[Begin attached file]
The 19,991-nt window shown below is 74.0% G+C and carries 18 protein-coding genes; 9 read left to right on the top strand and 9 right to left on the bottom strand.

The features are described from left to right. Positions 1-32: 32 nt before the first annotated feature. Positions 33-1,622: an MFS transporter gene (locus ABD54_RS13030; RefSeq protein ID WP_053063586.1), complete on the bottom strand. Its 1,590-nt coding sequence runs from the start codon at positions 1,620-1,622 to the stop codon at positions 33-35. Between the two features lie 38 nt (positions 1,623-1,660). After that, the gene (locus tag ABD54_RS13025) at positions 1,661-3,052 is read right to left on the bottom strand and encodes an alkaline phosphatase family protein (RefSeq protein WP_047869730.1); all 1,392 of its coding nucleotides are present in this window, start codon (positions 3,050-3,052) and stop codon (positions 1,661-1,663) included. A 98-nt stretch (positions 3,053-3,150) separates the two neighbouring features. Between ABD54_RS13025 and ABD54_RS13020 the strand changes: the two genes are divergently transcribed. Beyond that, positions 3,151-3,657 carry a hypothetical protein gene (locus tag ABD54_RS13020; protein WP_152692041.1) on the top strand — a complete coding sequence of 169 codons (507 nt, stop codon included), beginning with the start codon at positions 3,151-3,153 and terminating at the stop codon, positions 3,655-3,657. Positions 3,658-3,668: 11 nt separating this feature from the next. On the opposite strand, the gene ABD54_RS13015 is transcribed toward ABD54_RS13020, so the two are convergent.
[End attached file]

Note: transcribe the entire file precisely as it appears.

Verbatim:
The 19,991-nt window shown below is 74.0% G+C and carries 18 protein-coding genes; 9 read left to right on the top strand and 9 right to left on the bottom strand.

The features are described from left to right. Positions 1-32: 32 nt before the first annotated feature. Positions 33-1,622: an MFS transporter gene (locus ABD54_RS13030; RefSeq protein ID WP_053063586.1), complete on the bottom strand. Its 1,590-nt coding sequence runs from the start codon at positions 1,620-1,622 to the stop codon at positions 33-35. Between the two features lie 38 nt (positions 1,623-1,660). After that, the gene (locus tag ABD54_RS13025) at positions 1,661-3,052 is read right to left on the bottom strand and encodes an alkaline phosphatase family protein (RefSeq protein WP_047869730.1); all 1,392 of its coding nucleotides are present in this window, start codon (positions 3,050-3,052) and stop codon (positions 1,661-1,663) included. A 98-nt stretch (positions 3,053-3,150) separates the two neighbouring features. Between ABD54_RS13025 and ABD54_RS13020 the strand changes: the two genes are divergently transcribed. Beyond that, positions 3,151-3,657 carry a hypothetical protein gene (locus tag ABD54_RS13020; protein WP_152692041.1) on the top strand — a complete coding sequence of 169 codons (507 nt, stop codon included), beginning with the start codon at positions 3,151-3,153 and terminating at the stop codon, positions 3,655-3,657. Positions 3,658-3,668: 11 nt separating this feature from the next. On the opposite strand, the gene ABD54_RS13015 is transcribed toward ABD54_RS13020, so the two are convergent.